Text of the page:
iAd’s is Apple’s new advertising network. They will be managing all the inventory and from the sounds of it they will be taking 40%. All ad units are built in HTML5 and get served up in the application without having to go to an external site. Spreed is doing something very similar, but NO development skills are necessary.
- Jobs says Apple wants to help developers make money off their creations, but says that “most of this mobile advertising really sucks, and we thought we might be able to make some contributions.”
Jobs says ads are easy on the desktop b/c of search. But people are spending all their time within apps. “This is where the opportunity to deliver advertising is,”
- Jobs: Average user is spending 30 minutes a day using apps. That’s 10 ads per device each day.
- We want to get 1 billion ad impressions per day by the end of the year.
Jobs: deliver “interaction” and “emotion” – Something that’s in the middle of where Web ads are, and ads on your TV.
- Jobs said it was annoying for people to click on an in-app ad b/c it would take them out of whatever they were doing.
- Devs can add iAd in their apps for a 60% split of the revenues. All the sales and inventory are handled by Apple.
- Ads have access to much of the same APIs as apps, like location and some level of accelerometer access
- Jobs demoed a Toy Story and Nike ad
- All the animations are interactive, and crazy smooth.
- It’s not so much about the content of the app, but the interactivity
- He’s flipping through the app: it’s offering up the history of nike ads, allowing you to flip through the years to see all the shoes throughout history
- He pulls up the app with the Nike ad. It puls up an Air Jordan 2010 clip
So the run down on iAd’s is that it is great for developers in that it will be very easy to monetize apps. However, this is not a great solution for publishers and media companies. Apple will be taking 40% of all ad revenue and they are administering the inventory (you cannot retain your ad sales teams). In addition I am skeptical as to how deep their ability to target advertising will be. They have one piece of the puzzle and that is strong creative advertising, but they do not address targeting. Because they do not parse, control or index the content and because they do not understand user behavior, it will be hard to do deep targeting which is one of the main promises of mobile advertising.
Julie Ask of Forrester Research backs up my point about iAds not being for big publishers in her blog post on OS 4.0 with these two points
- We didn’t hear a lot about targeting – making use of past purchase behavior, day-to-day use of applications, etc. We did hear about location. Knowing that I have downloaded and am using the latest Audi application or browsing automotive sites on my iPhone might indicated that I am in the market for a car – that would be valuable information to automotive OEM’s. Knowing that I buy alternative rock music or that I read mysteries adds other dimensions. Location – given the structure of how they sell ads – this will more likely be purchased by large, national companies with stores throughout the country. Location (from the consumer’s perspective) will be more interesting when it helps me find local mom and pop stores that better match my interests.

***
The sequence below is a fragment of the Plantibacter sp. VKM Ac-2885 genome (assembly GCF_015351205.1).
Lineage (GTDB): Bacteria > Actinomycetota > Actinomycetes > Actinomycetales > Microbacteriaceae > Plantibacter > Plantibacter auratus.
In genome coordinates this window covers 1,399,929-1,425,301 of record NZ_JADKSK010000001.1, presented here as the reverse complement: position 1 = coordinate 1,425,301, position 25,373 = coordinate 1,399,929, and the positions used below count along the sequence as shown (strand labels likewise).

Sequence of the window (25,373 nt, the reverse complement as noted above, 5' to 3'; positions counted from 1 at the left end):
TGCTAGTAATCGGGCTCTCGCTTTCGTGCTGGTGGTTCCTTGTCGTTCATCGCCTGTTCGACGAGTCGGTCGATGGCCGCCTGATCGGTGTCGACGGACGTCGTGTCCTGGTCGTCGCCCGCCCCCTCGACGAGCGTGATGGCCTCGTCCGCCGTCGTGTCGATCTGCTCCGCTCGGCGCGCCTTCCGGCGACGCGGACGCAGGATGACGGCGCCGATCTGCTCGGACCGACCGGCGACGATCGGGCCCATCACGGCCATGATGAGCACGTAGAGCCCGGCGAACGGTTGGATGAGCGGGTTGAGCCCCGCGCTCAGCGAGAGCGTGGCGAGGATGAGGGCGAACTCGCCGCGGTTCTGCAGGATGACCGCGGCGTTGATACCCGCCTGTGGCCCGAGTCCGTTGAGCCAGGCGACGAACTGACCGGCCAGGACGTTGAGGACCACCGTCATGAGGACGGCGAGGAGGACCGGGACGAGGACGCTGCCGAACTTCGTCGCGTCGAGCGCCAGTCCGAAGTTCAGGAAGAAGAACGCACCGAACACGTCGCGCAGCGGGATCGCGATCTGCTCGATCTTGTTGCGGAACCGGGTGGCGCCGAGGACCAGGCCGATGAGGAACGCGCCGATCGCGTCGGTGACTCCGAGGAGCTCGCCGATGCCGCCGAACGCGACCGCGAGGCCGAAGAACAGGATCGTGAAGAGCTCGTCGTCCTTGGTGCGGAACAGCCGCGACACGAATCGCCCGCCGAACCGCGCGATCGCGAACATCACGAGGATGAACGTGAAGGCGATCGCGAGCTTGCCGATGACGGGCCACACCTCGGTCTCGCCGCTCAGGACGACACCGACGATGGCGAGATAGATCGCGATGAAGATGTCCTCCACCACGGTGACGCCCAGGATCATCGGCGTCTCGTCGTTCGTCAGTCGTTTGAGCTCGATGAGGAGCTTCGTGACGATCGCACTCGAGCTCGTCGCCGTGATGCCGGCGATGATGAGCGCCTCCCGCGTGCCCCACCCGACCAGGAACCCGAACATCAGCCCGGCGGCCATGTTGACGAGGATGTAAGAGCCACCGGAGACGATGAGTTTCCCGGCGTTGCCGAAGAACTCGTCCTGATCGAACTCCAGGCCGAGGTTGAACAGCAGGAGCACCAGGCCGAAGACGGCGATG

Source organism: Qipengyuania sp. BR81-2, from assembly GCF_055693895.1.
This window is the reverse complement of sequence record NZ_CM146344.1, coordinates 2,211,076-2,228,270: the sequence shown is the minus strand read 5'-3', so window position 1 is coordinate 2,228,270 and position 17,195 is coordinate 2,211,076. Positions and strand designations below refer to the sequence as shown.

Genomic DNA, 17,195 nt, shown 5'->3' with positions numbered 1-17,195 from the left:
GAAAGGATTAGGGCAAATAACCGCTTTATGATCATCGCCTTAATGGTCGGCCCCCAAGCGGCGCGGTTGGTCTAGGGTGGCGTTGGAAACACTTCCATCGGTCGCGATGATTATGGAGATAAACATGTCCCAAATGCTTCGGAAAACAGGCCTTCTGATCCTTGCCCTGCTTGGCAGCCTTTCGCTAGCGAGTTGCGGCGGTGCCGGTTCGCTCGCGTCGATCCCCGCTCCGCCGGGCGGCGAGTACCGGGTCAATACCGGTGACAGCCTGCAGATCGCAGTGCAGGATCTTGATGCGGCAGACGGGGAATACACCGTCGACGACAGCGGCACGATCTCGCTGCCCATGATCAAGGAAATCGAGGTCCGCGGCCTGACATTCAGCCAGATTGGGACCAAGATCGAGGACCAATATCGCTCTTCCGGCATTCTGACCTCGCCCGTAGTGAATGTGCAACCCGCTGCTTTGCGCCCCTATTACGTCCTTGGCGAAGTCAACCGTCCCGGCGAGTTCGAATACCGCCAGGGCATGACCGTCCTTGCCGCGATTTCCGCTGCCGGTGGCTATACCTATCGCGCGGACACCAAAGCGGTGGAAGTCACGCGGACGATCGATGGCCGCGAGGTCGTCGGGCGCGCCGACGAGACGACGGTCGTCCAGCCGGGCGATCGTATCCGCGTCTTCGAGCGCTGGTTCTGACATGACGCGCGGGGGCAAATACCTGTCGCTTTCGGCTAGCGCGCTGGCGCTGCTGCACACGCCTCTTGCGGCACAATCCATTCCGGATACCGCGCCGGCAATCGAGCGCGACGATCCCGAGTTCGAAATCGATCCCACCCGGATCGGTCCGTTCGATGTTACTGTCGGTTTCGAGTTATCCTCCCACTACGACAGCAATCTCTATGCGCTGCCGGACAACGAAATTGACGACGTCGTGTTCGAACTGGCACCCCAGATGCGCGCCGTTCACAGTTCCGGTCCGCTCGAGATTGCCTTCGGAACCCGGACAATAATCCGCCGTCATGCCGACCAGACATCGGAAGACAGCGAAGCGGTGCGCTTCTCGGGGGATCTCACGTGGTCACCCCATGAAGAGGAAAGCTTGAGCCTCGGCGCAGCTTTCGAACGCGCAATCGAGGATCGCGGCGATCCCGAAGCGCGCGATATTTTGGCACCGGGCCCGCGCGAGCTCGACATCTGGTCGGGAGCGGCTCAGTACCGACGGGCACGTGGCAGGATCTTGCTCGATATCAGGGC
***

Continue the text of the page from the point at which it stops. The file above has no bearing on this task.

- We didn’t hear much on analytics for the advertisers. This will be interesting to watch as the more effective Apple can be in demonstrating ROI – bought movie tickets, purchased a Nike shirt, bought the movie Toy Story – the more advertisers will spend. They’ll spend on branding now, but I think they’ll spend more if they can drive sales.
What is good though is that it will super charge the agencies to begin selling ads as they can utilize their existing skills sets to build strong creatives. Jobs just did to the mobile ad industry what he did to the mobile industry in general 2 years ago.
Retail advertising is the engine of newspaper revenue. Of the $13,356.2 billion spend on national and retail advertising in Q’3 2009, 77% came from retail. As retailers and newspapers continue to test new ways to engage shoppers, flyers are and will remain an connection bewteen retailers and their customers.
According to Matthew Tilley, COO of Inmar quoted in the January 26th edition of Internet Retailer “newspaper inserts still account for 89% of coupons distributed to consumers and more than half of coupon redemption” . Tilley also points out that consumer coupon redemption grew by 27% between 2008 and 2009.
As mobile publishers, we are aware of the increasing importance consumers place on their smarphones as a source of price intelligence. A recent study from Compete demonstrates how smartphone users in general, iPhone users in particlular, have made mobile device an essential part of their shopping activity.
Mobile users are now able to access retail price information on their smartphones because of the increase in the number of retailers that have mobilized their weekly inserts/circulars. Virtually every major American retailer now distributes their weekly Free Standing Inserts (FSI’s) on mobile devises. Retailers continue to expand their use of mobile to engage their consumers and to distribute feature pricing information and mobile coupons. Retailers as diverse as Armani and A&P have add mobility to their marketing communications activity. Very recent examples of the expanding role mobile plays in retailer’s include Valpak’s mobilization of the 17,000 coupons in their vehicle. Verizon has made their SpendSmart digital coupon product available to their mobile sunscribers. Safeway has joined Cellfire to allow loyalty club members to download coupons to their mobile.